Online Dispute Resolution Faces Major Challenges – Survey

A recent survey of attitudes toward online dispute resolution (ODR) shows that hopes of rolling out such initiatives in the US, UK and other countries face significant challenges – even if the majority of people are in favour of the idea in theory.

A survey by the US-based National Center for State Courts of 1,000 registered voters developed some of the most fascinated data Artificial Lawyer has seen for a while – please see table 1 below.

Table 1: Percentage of people who would consider using ODR for different civil legal needs. (<50 / 50+ refers to age; Non-Coll / Coll refers to college level (i.e. university educated); and financial figures refers to salary.)

So, what does it tell us?

First, although people under 50 are happy to handle a traffic dispute online, when it comes to legal disputes that involve a family member the total plummets.

For example, under 50s saw only 21% willing to engage with an ODR process that handled divorce. And, for the highly emotive issue of child custody that dropped to 8% for those under 50.

If classified just by salary, then those on minimum wages were the least likely of all to use ODR for child custody, dropping to just 1%. This seems to show considerable distrust in the online process for certain types of matter.

The second insight is that the people most likely to be OK with using ODR were under 50, college educated and earning more than $75,000 (£56,500). To some extent we might expect this, i.e. educated, professionals who grew up with the internet are more likely to feel happy with engaging in complex matters online, as, ODR, by its nature demands a high level of proactive engagement from the participants.

That said, even this group were not exactly enthusiastic about handling a matter such as tenancy disputes with ODR, with only 44% of those earning $75,000 likely to want an online resolution.

Moreover, poorer, older and also less educated people generally – according to this survey – seem less willing to engage with ODR. One of the key ideas of ODR is that it will allow disadvantaged people to access justice.

This is not a killer blow, nor stops for example the filing of initial court documents online for divorce, something that is being pioneered in the UK at present, but it does suggest that when it comes to adjudication, many people need convincing and still want to be present in front of a living, breathing judge and to be able to make their arguments directly to that person.

A second set of questions about ways of working with the courts more broadly also showed that people who have already had experience of the courts were more likely to be in favour of alternative approaches, suggesting that perhaps they were not happy with the initial experience and so would try out something new (see table 2).

Table 2: likely or very likely to try the following services.

As seen above, on average 64% of people would try out ODR ‘in general’ – but this has to be seen in context with the results in table 1, i.e. once you start to ask specific questions about what legal issues people would use ODR for, then the number drops rapidly.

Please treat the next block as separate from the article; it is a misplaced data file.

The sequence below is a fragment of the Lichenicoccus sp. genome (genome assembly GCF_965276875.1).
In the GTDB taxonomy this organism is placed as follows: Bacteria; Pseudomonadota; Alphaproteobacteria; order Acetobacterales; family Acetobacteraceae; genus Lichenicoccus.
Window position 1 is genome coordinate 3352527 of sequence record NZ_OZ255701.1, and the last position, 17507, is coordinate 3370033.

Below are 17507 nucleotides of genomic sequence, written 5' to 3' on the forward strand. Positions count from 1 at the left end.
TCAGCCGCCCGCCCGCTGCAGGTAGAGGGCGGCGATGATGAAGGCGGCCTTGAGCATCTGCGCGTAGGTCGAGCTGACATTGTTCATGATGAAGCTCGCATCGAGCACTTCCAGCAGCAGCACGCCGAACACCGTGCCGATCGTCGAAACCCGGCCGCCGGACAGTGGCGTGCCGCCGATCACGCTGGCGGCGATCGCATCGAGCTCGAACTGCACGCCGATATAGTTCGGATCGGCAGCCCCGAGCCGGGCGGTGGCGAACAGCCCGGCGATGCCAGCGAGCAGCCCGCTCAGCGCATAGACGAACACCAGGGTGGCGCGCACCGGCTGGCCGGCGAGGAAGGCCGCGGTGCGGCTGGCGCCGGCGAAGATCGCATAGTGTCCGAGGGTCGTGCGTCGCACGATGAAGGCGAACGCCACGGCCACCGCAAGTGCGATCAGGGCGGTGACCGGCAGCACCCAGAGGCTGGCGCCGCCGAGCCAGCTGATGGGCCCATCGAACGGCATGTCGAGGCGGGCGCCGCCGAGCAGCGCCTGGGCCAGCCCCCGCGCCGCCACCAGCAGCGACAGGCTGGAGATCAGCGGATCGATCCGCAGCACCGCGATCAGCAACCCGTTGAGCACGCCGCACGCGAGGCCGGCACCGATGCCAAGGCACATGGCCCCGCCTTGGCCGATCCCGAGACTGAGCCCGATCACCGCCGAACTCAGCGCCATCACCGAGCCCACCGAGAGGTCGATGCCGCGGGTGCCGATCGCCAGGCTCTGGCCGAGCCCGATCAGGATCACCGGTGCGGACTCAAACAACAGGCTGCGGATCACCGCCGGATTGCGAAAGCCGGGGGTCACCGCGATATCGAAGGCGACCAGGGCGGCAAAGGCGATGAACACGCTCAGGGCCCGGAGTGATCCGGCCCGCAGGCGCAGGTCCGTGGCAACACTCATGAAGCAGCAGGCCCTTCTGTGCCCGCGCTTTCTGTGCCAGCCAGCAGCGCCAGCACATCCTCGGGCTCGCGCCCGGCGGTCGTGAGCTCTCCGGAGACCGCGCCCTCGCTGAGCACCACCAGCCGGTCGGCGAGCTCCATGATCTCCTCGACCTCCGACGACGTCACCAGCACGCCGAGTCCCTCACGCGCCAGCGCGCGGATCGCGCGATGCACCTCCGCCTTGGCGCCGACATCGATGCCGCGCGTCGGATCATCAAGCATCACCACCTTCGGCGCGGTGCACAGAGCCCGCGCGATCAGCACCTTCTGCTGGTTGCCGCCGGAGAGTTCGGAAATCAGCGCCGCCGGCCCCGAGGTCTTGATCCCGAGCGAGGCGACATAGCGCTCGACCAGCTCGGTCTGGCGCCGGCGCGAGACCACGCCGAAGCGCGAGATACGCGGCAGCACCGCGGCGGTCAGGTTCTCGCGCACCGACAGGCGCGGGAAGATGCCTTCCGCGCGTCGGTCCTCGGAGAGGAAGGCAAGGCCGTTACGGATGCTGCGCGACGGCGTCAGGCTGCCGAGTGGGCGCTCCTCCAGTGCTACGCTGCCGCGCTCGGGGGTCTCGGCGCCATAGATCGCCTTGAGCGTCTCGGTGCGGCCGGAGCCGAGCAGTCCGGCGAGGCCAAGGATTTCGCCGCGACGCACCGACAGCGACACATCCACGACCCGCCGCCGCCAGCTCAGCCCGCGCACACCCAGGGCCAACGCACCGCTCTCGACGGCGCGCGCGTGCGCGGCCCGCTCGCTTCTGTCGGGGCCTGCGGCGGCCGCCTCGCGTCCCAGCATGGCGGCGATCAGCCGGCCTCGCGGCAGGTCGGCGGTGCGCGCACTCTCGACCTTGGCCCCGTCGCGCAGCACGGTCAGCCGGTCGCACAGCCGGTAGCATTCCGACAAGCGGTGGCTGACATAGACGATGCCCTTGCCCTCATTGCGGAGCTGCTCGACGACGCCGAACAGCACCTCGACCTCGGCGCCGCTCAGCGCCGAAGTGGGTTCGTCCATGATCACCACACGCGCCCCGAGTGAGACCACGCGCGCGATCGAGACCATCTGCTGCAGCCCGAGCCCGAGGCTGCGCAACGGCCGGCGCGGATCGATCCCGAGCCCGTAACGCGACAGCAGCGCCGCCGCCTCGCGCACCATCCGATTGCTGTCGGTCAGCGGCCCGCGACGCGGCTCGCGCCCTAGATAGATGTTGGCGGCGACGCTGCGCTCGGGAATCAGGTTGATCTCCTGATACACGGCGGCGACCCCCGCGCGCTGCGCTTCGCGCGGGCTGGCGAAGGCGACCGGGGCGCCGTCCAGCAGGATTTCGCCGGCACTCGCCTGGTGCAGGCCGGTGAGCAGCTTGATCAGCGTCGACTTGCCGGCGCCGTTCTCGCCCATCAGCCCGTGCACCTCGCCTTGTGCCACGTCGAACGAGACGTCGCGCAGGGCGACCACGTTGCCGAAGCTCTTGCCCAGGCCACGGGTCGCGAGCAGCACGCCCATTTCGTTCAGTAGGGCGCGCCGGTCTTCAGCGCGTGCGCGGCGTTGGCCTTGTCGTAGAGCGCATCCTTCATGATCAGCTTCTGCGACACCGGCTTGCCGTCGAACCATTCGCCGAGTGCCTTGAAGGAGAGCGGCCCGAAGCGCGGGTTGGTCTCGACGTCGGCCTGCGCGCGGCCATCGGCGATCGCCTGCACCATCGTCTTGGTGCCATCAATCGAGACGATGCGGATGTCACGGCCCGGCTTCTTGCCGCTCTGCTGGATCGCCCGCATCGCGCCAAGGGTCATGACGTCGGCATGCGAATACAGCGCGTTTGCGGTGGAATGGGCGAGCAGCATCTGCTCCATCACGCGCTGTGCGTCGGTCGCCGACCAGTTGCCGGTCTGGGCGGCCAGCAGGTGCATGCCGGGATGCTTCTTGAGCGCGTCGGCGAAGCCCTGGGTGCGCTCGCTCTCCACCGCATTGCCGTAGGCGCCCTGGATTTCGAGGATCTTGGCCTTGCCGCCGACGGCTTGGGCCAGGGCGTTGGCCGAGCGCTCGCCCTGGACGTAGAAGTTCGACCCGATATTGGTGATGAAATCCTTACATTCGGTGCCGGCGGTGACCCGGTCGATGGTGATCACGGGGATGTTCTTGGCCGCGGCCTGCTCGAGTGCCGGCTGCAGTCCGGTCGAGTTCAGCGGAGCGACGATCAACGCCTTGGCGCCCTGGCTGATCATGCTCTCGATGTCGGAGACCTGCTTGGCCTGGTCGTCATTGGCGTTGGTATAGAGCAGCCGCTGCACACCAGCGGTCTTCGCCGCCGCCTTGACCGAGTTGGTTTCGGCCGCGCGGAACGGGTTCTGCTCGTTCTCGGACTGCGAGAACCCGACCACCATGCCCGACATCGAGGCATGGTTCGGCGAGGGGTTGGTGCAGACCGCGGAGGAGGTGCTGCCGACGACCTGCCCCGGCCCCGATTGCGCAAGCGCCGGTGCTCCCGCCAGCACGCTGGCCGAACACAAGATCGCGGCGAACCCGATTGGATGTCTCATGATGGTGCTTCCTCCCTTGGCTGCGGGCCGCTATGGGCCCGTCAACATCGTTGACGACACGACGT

Moreover, people who had been to court before were more likely (66%) to want ODR than those who had never been to court (58%).

Surprisingly only 57% of people said they’d like court staff to help complete legal forms, and only 59% on average said they’d like web-based legal resources – one of the key areas of development today with A2J Tech. 

I.e. that means even if those resources were online, more than a third of people would not want to use them. Why is this? Perhaps the simple answer is that providing information is not enough, and people want real human guidance, i.e. to be led by someone through the process. Further proof perhaps that the ‘end of lawyers’ is never going to happen.

This is fair enough, but the challenge the US and UK face is a lack of funds to pay for this expert lawyer support, hence a rise in litigants in person.

Commenting on the results, Erika Rickard and Amber Ivey at The Pew Charitable Trusts’ civil legal system modernisation initiative, said: ‘Applied in the court context, ODR allows people to resolve civil legal disputes online without ever setting foot in a courthouse. State and local court leaders are increasingly looking to this approach to modernize and streamline how individuals interact with civil courts and to address the high-volume types of cases that clog their courtrooms’

‘Since the beginning of the year, chief justices in HawaiiIowaUtah, and Texas have highlighted ODR as a key judicial priority in their State of the Judiciary addresses,’ they added.

And, in the UK there is an ongoing effort to explore the benefits of ODR. Although, the above will make potentially interesting reading for the Ministry of Justice and Courts Service.

P.S. If you are interested in A2J tech, ODR and litigants in person, then come along to a great fundraising breakfast event organised by The Personal Support Unit (PSU), to be held at the Law Society, 25th March in London: ‘Access to Justice & How the Legal Tech Community Can Help’. For more information about attending the event, please contact:

All proceeds go to the charitable work of the PSU in helping litigants in person.